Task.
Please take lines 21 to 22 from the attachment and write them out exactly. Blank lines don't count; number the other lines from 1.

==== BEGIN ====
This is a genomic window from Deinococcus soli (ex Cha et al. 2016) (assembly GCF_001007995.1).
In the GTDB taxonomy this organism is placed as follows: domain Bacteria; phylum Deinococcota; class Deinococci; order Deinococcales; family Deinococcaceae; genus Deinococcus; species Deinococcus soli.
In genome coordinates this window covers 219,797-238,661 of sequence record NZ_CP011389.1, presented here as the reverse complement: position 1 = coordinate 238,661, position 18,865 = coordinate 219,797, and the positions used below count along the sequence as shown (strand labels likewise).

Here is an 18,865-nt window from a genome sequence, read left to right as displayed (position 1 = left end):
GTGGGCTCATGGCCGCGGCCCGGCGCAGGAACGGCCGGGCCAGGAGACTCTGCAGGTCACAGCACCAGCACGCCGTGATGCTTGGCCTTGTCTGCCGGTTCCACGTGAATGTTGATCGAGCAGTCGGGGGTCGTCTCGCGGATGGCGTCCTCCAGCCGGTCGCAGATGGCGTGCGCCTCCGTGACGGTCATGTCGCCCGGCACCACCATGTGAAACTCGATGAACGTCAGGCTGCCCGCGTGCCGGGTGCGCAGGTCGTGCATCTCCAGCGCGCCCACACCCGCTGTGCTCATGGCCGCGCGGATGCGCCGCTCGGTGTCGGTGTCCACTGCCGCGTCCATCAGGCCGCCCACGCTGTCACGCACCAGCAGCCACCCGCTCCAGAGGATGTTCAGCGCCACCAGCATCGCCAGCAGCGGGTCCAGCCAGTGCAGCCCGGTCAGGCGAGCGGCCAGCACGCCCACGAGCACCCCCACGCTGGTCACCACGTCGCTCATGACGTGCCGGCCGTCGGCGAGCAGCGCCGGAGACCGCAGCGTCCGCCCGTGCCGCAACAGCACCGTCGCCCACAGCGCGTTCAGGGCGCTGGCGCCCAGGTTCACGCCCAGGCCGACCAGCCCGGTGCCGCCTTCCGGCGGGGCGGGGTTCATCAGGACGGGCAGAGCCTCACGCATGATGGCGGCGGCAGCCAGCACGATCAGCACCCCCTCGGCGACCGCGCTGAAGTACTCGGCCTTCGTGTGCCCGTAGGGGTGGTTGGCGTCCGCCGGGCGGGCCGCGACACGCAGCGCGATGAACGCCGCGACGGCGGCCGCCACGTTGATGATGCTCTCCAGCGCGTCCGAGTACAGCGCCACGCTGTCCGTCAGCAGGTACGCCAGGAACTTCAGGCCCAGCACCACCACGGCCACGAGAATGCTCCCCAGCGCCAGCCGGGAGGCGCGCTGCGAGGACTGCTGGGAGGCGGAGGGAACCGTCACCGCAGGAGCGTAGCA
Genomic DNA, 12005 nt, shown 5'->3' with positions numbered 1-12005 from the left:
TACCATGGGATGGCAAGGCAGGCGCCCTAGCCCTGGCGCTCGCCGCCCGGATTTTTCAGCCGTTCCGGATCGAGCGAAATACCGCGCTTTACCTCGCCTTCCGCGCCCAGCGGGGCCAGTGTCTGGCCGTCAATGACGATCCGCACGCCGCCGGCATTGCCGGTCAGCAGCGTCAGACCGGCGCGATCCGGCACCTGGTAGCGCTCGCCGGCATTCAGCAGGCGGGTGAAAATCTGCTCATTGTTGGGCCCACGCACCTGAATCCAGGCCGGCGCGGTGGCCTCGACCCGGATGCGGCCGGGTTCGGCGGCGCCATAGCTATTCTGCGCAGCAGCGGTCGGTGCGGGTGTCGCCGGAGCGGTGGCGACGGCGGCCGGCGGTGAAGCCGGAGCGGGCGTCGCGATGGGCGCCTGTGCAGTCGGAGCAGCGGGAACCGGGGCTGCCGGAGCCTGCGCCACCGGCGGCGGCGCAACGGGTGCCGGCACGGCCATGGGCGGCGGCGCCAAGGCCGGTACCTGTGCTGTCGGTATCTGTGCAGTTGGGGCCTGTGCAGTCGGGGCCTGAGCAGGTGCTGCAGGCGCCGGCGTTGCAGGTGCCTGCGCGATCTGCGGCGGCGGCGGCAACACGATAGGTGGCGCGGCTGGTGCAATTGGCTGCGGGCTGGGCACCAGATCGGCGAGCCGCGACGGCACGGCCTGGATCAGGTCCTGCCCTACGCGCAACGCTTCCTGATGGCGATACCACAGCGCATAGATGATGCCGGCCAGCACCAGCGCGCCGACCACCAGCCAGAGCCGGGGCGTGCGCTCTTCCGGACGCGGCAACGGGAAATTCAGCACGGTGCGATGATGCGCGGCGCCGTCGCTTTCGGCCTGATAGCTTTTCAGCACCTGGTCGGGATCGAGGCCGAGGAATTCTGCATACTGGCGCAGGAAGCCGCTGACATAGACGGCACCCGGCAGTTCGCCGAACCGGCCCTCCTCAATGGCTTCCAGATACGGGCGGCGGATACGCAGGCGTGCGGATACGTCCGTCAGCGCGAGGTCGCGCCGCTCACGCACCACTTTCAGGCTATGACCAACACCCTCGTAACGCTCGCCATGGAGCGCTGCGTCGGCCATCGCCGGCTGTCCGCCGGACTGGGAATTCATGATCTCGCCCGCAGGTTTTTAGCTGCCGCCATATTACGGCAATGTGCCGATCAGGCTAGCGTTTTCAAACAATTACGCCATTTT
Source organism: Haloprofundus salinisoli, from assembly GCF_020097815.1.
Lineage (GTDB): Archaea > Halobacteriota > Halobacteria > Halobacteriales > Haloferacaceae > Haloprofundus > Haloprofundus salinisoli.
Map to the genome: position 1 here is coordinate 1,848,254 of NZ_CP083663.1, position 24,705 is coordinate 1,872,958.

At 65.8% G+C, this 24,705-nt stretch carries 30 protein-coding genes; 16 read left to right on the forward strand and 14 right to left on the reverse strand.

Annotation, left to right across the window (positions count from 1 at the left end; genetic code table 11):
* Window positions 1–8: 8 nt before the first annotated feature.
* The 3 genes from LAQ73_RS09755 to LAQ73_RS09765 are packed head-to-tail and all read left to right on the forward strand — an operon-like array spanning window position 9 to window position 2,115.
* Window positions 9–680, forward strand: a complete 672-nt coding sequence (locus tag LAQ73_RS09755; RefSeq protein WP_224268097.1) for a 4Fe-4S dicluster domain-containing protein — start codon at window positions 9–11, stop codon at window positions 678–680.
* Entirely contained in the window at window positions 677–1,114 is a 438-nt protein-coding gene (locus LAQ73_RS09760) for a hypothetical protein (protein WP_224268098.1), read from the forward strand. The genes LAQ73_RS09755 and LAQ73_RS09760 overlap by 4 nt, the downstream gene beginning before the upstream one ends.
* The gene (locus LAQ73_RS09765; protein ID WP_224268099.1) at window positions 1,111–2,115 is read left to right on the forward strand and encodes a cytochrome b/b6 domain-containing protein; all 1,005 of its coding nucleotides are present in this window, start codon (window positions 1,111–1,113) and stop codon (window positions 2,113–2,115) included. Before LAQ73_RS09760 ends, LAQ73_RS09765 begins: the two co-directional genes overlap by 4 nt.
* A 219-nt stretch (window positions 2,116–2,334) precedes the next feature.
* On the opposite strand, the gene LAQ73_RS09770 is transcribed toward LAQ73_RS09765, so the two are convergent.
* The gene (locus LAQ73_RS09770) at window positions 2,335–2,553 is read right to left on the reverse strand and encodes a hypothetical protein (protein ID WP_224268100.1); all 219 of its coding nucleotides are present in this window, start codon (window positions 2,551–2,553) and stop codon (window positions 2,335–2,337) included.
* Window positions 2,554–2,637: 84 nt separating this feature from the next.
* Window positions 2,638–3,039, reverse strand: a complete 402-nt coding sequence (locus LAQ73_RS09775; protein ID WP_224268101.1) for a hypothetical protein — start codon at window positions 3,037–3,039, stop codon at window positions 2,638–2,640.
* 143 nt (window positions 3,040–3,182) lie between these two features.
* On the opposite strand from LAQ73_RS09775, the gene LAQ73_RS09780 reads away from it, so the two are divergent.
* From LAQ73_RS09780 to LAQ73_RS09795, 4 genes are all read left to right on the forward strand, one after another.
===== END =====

* Window positions 2,554–2,637: 84 nt separating this feature from the next.
* Window positions 2,638–3,039, reverse strand: a complete 402-nt coding sequence (locus LAQ73_RS09775; protein ID WP_224268101.1) for a hypothetical protein — start codon at window positions 3,037–3,039, stop codon at window positions 2,638–2,640.